People often cling to “like-minded" individuals or want to share space with others in their culture. Try to mix them together and make sure that during brainstorming sessions, everyone is contributing—even if you have to walk the floor to listen. If someone is reticent, ask them for feedback. The most important thing however, is to repeat back what you’ve heard. Make sure that your understanding is clear. By reframing your understanding, it allows others to know you are listening and fosters better communication.

3. Ask good Questions
When you want to persuade someone, questions can be more powerful than statements. The reason: you engage another person more strongly. You get him or her thinking about the ideal answer – and the steps necessary to get there.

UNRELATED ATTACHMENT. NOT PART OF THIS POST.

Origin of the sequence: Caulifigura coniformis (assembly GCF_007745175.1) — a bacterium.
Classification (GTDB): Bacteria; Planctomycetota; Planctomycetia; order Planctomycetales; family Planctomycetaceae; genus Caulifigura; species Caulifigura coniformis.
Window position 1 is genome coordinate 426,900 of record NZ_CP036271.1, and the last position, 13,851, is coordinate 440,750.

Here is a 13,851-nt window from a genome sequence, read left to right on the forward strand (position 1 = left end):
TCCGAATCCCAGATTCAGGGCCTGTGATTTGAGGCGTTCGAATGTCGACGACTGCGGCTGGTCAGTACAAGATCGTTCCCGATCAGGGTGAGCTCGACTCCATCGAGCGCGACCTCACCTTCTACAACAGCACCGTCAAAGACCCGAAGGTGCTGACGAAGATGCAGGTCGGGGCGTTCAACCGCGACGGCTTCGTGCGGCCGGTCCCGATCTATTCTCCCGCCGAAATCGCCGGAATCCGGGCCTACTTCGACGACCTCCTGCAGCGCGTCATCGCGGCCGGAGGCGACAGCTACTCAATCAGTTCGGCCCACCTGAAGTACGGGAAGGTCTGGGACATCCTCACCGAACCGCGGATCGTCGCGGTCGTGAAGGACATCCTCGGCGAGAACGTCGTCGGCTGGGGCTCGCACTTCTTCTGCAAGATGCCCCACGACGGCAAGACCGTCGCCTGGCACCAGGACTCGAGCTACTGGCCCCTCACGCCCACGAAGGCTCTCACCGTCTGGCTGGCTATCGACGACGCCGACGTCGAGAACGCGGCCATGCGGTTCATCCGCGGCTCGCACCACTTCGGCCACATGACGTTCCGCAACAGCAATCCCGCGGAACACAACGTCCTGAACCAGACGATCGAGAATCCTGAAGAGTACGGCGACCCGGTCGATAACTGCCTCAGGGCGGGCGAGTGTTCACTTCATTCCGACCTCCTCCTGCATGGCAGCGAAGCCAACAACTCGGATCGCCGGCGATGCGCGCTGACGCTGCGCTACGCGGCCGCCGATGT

4. Gender Bias
The battle over which gender makes the best leader is taking the focus away from the real issue. Sometimes workers only want to relate to people of the same gender.
Don’t wait for an invitation to speak. Speak loudly and make sure your viewpoints are expressed; establish eye contact, and own your space. Never issue disclaimers, engage in demeaning yourself—and avoid unwarranted apologies.


Effective communication can be important to your business success. It may be worthwhile taking the time to reinforce practices in your organization to ensure improved results.
I hope these suggestions help. Please let me have your thoughts. gerry@polarisgroupmc.com